During markup of the 2016 National Defense Authorization Act (“NDAA FY 2016”) on April 27, House Armed Services Committee Chairman Mac Thornberry (R-TX) proposed an amendment that would provide liability protection to certain Department of Defense (“DoD”) contractors for properly reporting cyber incidents on their networks and information systems.
This amendment relates back to two Legislative efforts to impose data breach notification requirements on DoD contractors:
- NDAA FY 2013 Section 941, which requires “cleared contractors” private entities granted clearance by DoD to “access, receive, or store classified information” for contractual purposes to report “successful penetrations” of their networks or information systems.
- NDAA FY 2015 Section 1632 (10 U.S.C. § 391), which requires DoD-designated “operationally critical contractors” those contractors determined to be critical sources of supply or support essential to the mobilization, deployment, or sustainment of the Armed Forces in a contingency operation to “rapidly” report each cyber incident on any of its networks or information systems.
Rep. Thornberry’s amendment would amend both Section 941 and 10 U.S.C. § 391 to provide for liability protection for complying with the reporting requirements. Specifically, “no cause of action shall lie or be maintained in any court against any cleared defense contractor, and such action shall be promptly dismissed, for compliance with this section that is conducted in accordance with the [cyber incident reporting] procedures.” The liability protection does not extend to contractors who engage in willful misconduct “in the course of complying with” the reporting requirements. The amendment defines “willful misconduct” as “an act or omission that is taken . . . intentionally to achieve a wrongful purpose; knowingly without legal or factual justification; and in disregard of a known or obvious risk that is so great as to make it highly probably that the harm will outweigh the benefit.” In the event of an action alleging willful misconduct, the plaintiff bears the burden of proving the willful misconduct by “clear and convincing evidence” and that the alleged misconduct “proximately caused injury to a plaintiff.”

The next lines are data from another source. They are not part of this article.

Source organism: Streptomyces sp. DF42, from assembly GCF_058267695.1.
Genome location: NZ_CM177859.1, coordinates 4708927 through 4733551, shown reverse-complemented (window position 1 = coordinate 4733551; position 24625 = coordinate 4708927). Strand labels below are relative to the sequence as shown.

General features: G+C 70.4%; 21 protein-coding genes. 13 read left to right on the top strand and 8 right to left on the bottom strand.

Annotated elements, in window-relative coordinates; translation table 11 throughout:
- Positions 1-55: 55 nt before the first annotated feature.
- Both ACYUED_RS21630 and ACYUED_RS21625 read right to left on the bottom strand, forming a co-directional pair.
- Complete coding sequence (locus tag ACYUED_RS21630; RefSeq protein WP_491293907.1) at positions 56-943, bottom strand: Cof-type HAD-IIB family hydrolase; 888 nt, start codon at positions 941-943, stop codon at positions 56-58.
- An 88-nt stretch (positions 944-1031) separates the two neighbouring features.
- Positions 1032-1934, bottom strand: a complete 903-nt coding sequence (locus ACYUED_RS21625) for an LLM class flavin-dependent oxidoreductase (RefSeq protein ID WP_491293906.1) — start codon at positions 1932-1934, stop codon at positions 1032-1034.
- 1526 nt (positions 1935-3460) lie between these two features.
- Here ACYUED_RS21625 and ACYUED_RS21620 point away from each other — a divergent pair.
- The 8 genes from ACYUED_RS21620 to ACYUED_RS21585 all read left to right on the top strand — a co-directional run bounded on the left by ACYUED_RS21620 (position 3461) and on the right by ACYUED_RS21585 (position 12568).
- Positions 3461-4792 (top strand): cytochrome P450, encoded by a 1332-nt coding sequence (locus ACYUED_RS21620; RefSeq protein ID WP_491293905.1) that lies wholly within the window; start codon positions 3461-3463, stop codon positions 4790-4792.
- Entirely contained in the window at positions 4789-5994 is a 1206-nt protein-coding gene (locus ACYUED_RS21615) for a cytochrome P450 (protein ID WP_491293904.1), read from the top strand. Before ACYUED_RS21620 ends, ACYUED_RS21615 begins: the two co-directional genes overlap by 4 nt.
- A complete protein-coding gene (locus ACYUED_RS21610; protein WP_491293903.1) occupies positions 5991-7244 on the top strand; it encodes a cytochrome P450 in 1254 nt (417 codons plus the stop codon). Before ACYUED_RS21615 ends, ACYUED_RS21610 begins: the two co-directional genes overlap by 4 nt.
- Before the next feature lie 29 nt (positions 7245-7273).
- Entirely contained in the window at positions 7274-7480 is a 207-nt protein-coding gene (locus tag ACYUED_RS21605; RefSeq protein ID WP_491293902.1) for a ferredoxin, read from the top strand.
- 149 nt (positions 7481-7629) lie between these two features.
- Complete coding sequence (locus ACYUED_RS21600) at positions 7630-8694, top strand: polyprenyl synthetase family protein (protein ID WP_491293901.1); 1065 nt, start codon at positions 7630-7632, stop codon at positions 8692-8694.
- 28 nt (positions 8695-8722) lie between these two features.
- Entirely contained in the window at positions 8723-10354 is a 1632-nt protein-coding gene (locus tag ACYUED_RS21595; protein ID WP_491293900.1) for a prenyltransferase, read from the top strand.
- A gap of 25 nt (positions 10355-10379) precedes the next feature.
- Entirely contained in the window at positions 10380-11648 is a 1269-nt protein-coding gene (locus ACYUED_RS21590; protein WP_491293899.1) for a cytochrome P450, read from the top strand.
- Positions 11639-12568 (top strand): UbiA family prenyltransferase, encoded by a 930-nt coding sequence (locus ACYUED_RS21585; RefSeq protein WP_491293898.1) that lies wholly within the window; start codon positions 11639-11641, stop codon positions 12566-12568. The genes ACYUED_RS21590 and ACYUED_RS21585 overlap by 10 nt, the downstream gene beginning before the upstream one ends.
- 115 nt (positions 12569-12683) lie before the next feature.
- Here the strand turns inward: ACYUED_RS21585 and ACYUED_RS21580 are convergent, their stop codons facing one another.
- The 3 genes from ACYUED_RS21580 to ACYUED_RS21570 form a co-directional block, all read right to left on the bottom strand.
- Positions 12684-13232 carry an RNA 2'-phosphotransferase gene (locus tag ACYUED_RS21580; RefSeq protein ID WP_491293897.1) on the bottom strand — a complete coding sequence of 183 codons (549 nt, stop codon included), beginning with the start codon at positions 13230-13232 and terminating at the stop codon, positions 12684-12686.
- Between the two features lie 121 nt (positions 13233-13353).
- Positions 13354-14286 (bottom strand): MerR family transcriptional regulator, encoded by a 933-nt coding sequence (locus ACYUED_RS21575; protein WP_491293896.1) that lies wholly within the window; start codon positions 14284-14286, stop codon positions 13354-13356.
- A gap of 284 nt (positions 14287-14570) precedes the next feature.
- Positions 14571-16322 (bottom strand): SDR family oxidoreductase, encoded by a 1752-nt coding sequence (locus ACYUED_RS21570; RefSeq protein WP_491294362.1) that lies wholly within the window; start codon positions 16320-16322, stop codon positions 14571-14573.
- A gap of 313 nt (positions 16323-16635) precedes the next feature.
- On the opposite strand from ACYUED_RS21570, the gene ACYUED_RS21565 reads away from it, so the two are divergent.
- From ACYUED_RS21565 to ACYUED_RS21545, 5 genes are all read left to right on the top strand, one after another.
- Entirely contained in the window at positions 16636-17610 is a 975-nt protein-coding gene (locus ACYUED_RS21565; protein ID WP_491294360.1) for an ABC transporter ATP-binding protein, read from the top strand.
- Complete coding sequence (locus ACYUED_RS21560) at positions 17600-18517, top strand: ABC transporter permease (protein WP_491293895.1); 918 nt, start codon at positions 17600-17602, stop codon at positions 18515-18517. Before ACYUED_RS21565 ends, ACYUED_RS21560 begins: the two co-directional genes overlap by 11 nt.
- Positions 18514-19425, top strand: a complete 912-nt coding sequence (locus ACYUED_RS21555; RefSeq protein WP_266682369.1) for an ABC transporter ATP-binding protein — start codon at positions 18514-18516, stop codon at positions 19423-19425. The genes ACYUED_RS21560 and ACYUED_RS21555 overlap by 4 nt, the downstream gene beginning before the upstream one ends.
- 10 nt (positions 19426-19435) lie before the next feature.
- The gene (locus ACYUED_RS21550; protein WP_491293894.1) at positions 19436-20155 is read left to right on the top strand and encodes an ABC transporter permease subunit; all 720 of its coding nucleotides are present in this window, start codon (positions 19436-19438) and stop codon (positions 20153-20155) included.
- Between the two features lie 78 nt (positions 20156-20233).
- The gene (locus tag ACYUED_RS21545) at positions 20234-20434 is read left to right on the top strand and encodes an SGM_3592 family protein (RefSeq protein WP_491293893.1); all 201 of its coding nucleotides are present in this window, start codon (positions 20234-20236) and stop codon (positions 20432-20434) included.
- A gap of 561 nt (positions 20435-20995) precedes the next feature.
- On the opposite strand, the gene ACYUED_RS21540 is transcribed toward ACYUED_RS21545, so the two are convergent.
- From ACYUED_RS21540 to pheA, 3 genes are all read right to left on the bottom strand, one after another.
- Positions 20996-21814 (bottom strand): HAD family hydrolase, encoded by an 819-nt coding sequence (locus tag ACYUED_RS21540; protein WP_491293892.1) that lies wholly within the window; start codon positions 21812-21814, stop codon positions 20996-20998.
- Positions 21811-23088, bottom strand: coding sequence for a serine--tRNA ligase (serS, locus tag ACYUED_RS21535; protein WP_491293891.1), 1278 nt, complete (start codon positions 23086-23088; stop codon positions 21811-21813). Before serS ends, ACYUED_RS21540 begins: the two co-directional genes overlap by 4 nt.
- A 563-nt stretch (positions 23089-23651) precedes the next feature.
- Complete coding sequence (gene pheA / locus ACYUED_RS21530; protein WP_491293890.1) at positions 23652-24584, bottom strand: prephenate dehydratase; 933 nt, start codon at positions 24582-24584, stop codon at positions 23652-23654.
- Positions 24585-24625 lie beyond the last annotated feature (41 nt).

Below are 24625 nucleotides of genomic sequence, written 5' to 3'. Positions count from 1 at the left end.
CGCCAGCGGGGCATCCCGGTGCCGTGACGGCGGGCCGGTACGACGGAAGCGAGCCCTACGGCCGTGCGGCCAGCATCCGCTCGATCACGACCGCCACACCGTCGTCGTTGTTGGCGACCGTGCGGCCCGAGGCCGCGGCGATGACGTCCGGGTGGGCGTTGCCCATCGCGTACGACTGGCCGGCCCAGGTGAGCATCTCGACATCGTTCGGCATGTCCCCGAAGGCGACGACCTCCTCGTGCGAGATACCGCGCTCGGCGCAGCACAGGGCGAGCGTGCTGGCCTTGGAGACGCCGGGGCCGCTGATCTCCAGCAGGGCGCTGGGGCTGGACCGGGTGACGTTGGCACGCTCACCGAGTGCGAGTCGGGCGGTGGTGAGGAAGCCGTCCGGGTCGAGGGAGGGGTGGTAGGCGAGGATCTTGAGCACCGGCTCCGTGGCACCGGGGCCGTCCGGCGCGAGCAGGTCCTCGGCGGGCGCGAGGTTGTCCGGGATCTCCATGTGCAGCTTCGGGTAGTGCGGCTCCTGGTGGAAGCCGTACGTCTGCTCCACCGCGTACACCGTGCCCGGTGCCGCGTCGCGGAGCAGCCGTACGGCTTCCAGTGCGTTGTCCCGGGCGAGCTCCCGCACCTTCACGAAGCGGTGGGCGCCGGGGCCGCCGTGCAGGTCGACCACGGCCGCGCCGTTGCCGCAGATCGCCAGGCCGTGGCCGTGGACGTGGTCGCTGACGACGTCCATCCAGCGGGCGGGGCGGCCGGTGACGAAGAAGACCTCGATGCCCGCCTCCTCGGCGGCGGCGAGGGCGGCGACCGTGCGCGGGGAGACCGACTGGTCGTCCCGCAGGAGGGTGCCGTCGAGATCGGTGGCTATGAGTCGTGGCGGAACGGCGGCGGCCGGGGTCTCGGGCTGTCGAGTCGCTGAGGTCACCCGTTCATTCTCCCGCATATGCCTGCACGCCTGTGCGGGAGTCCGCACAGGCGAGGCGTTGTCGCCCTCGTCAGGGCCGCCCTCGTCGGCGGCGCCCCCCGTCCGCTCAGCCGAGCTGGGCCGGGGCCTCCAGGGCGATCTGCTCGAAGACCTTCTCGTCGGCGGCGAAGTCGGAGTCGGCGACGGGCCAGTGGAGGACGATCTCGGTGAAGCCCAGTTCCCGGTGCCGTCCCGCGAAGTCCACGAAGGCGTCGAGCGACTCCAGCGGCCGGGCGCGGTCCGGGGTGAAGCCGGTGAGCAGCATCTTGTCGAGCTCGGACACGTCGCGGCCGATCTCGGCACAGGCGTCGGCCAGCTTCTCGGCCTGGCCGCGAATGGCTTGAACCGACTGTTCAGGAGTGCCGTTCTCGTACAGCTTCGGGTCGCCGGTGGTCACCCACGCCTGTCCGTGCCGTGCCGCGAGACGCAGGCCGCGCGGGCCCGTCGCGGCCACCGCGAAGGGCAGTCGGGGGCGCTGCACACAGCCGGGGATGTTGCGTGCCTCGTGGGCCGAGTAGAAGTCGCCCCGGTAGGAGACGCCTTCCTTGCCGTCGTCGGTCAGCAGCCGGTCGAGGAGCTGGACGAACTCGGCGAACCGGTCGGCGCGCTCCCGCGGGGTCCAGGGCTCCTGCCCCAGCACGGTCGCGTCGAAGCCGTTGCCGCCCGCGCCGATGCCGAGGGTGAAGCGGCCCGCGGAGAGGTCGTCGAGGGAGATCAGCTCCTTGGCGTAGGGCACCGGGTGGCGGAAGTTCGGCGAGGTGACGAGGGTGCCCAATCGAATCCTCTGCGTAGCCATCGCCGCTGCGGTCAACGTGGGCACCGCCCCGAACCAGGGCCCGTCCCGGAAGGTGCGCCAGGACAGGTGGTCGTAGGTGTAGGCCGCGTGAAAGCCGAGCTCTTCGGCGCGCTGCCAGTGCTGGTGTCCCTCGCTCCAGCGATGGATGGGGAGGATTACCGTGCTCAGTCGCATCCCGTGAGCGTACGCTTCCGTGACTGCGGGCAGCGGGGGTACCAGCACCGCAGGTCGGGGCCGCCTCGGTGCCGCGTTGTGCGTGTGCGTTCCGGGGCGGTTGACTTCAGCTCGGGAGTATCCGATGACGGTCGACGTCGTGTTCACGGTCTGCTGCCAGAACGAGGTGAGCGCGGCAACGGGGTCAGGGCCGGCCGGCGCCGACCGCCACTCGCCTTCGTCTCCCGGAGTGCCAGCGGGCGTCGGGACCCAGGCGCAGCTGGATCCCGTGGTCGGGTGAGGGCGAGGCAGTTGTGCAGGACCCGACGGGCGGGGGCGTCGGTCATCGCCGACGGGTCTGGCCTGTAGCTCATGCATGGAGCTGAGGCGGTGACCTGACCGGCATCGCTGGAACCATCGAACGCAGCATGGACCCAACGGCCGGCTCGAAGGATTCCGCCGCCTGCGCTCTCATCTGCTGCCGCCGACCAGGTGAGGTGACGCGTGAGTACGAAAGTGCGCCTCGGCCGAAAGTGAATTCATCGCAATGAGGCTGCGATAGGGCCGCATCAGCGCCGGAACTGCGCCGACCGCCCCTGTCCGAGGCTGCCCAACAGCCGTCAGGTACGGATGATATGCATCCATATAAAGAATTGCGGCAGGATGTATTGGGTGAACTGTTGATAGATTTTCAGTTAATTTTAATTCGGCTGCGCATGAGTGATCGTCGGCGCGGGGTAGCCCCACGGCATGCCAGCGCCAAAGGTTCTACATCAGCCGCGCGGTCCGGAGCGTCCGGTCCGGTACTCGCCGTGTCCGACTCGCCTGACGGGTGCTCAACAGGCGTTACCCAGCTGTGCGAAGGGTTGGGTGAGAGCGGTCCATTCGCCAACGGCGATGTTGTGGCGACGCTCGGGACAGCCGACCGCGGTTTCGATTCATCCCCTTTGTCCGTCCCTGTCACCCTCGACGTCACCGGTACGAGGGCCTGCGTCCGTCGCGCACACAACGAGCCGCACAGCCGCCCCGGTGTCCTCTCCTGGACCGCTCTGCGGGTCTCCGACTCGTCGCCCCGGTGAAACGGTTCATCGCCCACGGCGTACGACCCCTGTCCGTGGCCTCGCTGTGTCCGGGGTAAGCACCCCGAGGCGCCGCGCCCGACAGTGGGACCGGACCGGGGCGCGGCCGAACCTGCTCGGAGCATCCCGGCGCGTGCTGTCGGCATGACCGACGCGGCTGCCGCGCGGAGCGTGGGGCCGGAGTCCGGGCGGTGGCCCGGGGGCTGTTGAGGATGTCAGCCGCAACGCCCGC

The exact parameters of the liability protection will be defined when (and if) the provision is implemented by regulation. Nonetheless, this provision may face opposition from those who believe that the proposal goes too far in blocking suits that arise out of cybersecurity incidents. Although lawsuits would be permitted, the “willful misconduct” standard is significantly higher than the negligence standard that would be alleged in most civil suits. On the other hand, this provision gives contractors additional incentives to report breaches and gain the protection. Given that this change only applies to DoD contractors; however, third parties may still have causes of action under the lower standards of proof if the incident involves the release of personally identifiable information or other confidential information of third parties.
Also not covered in this provision or in the current DoD reporting requirements is how these reports could impact a contractor’s responsibility determination, and this liability protection does not appear to protect against an adverse determination.
Similar reporting requirements were enacted for cleared intelligence community contractors under the 2014 Intelligence Authorization Act, and it remains to be seen whether a liability protection provision will be added to that to those forthcoming regulations.